This is Joseph
I was reading a fact checking article, and I encountered a very important set of cost estimates that bear repeating. The OECD estimates health care costs. It's not surprising that total US health care costs are very high. What I found more useful to think about was the amounts that the United States ($4,197), the United Kingdom ($2,802), and France ($3,247) spent in terms of public support for health care. Yes, the US already leads in government provided health care costs (as well as being more than double total costs for either of these countries).
Now I know that this example doesn't give many clues as to how to fix these high costs. However, it does really start to make the question of whether market forces are really reducing costs in the health care sector seem critical.
I should also point out, that the UK has a very lean system and people may legitimately question if it is too lean for emulation on this side of the pond. It works, but it makes some painful choices, However, French health care (almost exactly half in total cost what the US pays) has a very good reputation (even among Libertarians) and may be a place where we can learn a lot about how to decrease total heath care expenses while keeping up the higher level of service that is a clear revealed preference in the United States.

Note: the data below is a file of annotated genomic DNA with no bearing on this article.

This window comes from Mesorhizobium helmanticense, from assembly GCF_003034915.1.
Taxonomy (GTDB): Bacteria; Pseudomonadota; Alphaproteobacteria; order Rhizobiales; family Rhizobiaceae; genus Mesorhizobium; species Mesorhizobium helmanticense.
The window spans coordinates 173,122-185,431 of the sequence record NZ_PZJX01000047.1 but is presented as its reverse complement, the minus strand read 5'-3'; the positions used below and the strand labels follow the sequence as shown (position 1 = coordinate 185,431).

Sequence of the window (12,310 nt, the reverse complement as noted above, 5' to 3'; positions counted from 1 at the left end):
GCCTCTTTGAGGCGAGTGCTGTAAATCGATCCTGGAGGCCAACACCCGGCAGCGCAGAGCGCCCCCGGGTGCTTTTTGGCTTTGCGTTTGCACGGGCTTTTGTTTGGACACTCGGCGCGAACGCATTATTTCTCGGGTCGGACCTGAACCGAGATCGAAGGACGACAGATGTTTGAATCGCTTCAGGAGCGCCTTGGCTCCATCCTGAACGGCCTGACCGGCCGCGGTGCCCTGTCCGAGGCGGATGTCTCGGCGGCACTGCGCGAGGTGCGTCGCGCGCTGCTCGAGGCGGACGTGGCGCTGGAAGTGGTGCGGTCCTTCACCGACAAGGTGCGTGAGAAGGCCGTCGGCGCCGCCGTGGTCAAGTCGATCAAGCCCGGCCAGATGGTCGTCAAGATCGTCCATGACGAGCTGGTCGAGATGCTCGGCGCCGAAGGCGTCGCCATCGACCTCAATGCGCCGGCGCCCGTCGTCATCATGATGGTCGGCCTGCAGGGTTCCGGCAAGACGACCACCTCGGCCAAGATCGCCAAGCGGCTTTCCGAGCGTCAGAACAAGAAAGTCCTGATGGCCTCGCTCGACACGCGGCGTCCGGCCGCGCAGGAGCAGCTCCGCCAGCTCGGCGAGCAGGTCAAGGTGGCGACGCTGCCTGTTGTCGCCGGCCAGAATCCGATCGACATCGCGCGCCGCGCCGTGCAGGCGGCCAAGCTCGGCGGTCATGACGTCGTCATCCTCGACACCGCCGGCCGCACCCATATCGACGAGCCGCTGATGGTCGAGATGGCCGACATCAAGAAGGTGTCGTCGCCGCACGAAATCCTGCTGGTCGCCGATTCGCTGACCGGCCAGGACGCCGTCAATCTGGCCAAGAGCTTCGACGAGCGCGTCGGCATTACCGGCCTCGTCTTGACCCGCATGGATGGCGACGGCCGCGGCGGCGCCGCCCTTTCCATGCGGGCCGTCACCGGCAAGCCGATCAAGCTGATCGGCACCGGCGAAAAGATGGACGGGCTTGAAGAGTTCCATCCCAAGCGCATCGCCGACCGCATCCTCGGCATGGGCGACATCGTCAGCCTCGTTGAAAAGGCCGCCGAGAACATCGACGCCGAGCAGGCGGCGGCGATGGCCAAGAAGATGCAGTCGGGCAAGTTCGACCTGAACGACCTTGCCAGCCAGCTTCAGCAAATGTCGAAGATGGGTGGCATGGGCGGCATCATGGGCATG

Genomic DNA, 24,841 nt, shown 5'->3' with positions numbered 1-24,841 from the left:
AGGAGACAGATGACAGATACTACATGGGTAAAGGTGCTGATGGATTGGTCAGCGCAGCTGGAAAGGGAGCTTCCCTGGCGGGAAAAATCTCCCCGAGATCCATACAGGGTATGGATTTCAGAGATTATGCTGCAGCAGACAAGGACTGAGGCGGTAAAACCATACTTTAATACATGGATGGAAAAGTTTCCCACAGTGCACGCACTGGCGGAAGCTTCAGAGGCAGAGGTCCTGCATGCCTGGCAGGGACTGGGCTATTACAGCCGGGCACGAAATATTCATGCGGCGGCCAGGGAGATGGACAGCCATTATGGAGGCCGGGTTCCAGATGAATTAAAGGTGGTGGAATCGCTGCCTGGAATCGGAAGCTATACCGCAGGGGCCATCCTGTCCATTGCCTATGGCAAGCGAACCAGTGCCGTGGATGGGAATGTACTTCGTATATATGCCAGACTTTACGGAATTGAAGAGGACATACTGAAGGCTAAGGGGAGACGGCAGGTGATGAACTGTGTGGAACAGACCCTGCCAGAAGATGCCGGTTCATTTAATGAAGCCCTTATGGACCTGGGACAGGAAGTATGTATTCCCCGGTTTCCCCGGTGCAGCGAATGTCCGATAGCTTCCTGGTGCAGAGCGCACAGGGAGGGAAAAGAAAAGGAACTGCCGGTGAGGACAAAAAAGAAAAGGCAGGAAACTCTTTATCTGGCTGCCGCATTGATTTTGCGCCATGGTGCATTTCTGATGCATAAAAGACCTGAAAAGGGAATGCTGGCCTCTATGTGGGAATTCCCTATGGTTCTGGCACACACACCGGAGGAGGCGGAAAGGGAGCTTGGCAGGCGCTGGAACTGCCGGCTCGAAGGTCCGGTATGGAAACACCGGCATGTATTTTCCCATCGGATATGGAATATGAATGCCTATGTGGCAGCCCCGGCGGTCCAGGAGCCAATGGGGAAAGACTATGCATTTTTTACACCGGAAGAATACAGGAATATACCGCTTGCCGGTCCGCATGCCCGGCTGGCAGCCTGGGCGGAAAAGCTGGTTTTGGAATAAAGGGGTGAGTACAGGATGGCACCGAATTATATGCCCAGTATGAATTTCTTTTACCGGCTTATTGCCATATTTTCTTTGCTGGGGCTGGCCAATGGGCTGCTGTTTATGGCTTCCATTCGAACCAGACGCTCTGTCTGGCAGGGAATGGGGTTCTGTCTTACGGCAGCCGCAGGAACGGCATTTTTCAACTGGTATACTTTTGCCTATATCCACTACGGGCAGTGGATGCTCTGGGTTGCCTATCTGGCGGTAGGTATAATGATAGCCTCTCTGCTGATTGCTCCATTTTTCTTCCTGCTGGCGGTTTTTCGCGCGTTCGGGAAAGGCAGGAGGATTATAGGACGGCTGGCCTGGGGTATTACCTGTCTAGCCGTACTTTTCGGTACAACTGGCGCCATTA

The last piece here is the cost of innovation. It's a complex topic, but it is clear that some cases of increased costs for medical services, like drugs, are not entirely about innovation but may involve some elements of profit-taking as well. Insofar as there are innovations that won't exist if Americans do not subsidize them (thus making life better for everyone), it is worth asking if a) this is really the best way to generate these innovations and b) if there is not a way we couldn't average the costs out among other advanced nations based on treaties (it's got to be worth a try, right?).